In Traveling in Place: A History of Armchair Travel, Bernd Stiegler examines the concept of embarking on a voyage without leaving the house.
On a ‘stationery’ voyage a
“A room is unquestionably the biggest country on Earth, the most multifaceted in its manifestations, the most remarkable and informative site a traveller who is reasonably intelligent can contemplate,” argued Arthur Mangin in his 19th-century account Voyage scientifique autour de ma chambre.
Bernd Stiegler’s book is, as the title suggests, about embarking on journeys without actually leaving the house.
Divided into 21 “legs”, it explores the world within through the eyes of luminaries such as Mangin, Xavier de Maistre, Samuel Beckett, Julio Cortázar, Alain Robbe-Grillet, Søren Kierkegaard, Jorge Luis Borges and Jules Verne, attempting to show that the mundane can be transformed into something brilliant, that travel is ultimately just a state of mind and therefore can be enjoyed in the comfort of your living room with the help of stimuli such as literature, art, photographs and interesting objects.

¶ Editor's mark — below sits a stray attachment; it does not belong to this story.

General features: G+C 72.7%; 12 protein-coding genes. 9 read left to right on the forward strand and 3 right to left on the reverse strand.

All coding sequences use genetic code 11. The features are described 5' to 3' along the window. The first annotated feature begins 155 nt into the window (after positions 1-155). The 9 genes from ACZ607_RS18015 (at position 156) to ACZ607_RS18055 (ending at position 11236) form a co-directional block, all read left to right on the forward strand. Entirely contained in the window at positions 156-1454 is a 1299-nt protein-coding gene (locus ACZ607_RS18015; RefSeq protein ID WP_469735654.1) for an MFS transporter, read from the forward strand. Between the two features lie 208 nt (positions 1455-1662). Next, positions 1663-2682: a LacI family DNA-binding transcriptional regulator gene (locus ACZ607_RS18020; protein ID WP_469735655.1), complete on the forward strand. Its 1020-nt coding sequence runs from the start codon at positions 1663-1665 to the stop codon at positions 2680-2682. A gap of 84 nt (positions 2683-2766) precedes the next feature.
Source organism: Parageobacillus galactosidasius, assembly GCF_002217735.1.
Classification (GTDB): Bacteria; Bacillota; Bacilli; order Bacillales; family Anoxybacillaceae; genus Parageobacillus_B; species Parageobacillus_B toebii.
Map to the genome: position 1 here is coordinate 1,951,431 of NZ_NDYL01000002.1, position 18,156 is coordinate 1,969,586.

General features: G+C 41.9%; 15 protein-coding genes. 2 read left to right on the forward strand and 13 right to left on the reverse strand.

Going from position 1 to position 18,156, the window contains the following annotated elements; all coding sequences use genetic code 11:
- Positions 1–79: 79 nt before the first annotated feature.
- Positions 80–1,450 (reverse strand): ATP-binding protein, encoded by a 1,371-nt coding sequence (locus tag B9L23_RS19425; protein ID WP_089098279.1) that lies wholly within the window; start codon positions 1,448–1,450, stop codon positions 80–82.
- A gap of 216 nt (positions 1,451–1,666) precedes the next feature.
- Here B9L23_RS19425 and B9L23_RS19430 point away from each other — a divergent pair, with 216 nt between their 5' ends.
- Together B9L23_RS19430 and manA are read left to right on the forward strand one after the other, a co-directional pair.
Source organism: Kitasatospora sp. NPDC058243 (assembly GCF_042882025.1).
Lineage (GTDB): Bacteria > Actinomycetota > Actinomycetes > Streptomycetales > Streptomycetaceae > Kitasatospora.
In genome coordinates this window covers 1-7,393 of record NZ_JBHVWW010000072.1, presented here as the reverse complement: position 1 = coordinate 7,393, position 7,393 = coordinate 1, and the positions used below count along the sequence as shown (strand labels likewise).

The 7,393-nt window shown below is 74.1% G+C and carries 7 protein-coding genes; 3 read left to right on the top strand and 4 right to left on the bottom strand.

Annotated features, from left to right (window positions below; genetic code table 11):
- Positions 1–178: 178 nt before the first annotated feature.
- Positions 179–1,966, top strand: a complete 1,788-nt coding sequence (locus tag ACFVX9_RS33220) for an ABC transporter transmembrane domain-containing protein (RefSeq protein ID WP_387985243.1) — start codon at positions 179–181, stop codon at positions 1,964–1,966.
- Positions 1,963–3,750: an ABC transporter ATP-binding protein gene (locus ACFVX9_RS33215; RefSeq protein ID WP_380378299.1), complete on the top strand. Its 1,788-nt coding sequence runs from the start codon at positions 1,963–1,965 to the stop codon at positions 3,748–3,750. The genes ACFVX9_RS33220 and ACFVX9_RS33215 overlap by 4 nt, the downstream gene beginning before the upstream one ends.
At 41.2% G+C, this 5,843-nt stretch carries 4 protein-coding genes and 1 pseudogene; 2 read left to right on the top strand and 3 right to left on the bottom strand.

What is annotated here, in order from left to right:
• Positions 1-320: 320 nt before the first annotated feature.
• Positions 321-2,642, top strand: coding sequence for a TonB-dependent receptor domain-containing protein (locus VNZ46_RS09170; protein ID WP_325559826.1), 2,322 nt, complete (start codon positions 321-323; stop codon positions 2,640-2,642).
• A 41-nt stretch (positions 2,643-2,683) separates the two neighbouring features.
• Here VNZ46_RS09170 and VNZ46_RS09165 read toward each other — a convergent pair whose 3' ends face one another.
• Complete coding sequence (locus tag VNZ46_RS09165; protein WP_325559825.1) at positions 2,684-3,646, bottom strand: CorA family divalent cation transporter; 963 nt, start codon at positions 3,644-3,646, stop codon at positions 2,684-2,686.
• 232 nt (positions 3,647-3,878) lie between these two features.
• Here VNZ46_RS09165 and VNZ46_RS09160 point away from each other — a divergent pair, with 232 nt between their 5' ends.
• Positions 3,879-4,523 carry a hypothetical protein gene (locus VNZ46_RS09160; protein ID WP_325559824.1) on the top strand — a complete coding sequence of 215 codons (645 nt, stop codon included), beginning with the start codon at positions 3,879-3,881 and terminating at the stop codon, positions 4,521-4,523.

Traveling in Place: A History of Armchair Travel may be uplifting reading for convicts, shut-ins, agoraphobes and those who are keenly interested in obscure literary genres, but readers accustomed to more conventional travel books may feel a bit claustrophobic after a few chapters.